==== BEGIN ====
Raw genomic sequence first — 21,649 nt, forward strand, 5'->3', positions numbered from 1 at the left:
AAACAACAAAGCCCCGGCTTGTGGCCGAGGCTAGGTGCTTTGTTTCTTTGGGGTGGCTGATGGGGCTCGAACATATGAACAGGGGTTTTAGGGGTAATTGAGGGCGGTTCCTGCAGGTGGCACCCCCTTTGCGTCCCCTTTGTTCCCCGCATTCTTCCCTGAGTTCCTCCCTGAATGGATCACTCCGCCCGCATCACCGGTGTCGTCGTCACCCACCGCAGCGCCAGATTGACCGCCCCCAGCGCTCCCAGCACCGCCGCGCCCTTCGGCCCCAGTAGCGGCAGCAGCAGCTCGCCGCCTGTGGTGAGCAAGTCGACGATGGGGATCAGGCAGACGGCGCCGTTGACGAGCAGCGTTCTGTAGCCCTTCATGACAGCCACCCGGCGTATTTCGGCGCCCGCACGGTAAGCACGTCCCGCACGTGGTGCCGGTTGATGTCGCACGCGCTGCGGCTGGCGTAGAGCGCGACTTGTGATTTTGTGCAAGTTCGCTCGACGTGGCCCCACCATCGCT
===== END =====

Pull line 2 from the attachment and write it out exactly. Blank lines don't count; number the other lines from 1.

AAACAACAAAGCCCCGGCTTGTGGCCGAGGCTAGGTGCTTTGTTTCTTTGGGGTGGCTGATGGGGCTCGAACATATGAACAGGGGTTTTAGGGGTAATTGAGGGCGGTTCCTGCAGGTGGCACCCCCTTTGCGTCCCCTTTGTTCCCCGCATTCTTCCCTGAGTTCCTCCCTGAATGGATCACTCCGCCCGCATCACCGGTGTCGTCGTCACCCACCGCAGCGCCAGATTGACCGCCCCCAGCGCTCCCAGCACCGCCGCGCCCTTCGGCCCCAGTAGCGGCAGCAGCAGCTCGCCGCCTGTGGTGAGCAAGTCGACGATGGGGATCAGGCAGACGGCGCCGTTGACGAGCAGCGTTCTGTAGCCCTTCATGACAGCCACCCGGCGTATTTCGGCGCCCGCACGGTAAGCACGTCCCGCACGTGGTGCCGGTTGATGTCGCACGCGCTGCGGCTGGCGTAGAGCGCGACTTGTGATTTTGTGCAAGTTCGCTCGACGTGGCCCCACCATCGCT